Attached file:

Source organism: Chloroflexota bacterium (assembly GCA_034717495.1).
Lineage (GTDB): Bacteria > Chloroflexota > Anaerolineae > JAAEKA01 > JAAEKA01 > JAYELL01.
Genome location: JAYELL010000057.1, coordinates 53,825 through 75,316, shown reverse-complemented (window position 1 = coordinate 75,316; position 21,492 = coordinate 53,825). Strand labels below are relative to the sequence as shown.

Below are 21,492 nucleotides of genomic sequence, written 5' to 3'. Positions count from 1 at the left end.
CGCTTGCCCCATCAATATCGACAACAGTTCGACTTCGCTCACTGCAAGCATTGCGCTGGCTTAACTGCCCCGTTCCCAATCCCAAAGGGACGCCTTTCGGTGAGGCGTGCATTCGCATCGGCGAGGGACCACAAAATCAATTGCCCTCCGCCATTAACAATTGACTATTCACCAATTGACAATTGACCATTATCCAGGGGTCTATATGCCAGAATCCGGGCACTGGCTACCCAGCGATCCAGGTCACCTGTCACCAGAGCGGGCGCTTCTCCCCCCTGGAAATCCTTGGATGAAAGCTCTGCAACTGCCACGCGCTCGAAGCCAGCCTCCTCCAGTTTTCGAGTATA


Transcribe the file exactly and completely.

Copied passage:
Source organism: Chloroflexota bacterium (assembly GCA_034717495.1).
Lineage (GTDB): Bacteria > Chloroflexota > Anaerolineae > JAAEKA01 > JAAEKA01 > JAYELL01.
Genome location: JAYELL010000057.1, coordinates 53,825 through 75,316, shown reverse-complemented (window position 1 = coordinate 75,316; position 21,492 = coordinate 53,825). Strand labels below are relative to the sequence as shown.

Below are 21,492 nucleotides of genomic sequence, written 5' to 3'. Positions count from 1 at the left end.
CGCTTGCCCCATCAATATCGACAACAGTTCGACTTCGCTCACTGCAAGCATTGCGCTGGCTTAACTGCCCCGTTCCCAATCCCAAAGGGACGCCTTTCGGTGAGGCGTGCATTCGCATCGGCGAGGGACCACAAAATCAATTGCCCTCCGCCATTAACAATTGACTATTCACCAATTGACAATTGACCATTATCCAGGGGTCTATATGCCAGAATCCGGGCACTGGCTACCCAGCGATCCAGGTCACCTGTCACCAGAGCGGGCGCTTCTCCCCCCTGGAAATCCTTGGATGAAAGCTCTGCAACTGCCACGCGCTCGAAGCCAGCCTCCTCCAGTTTTCGAGTATA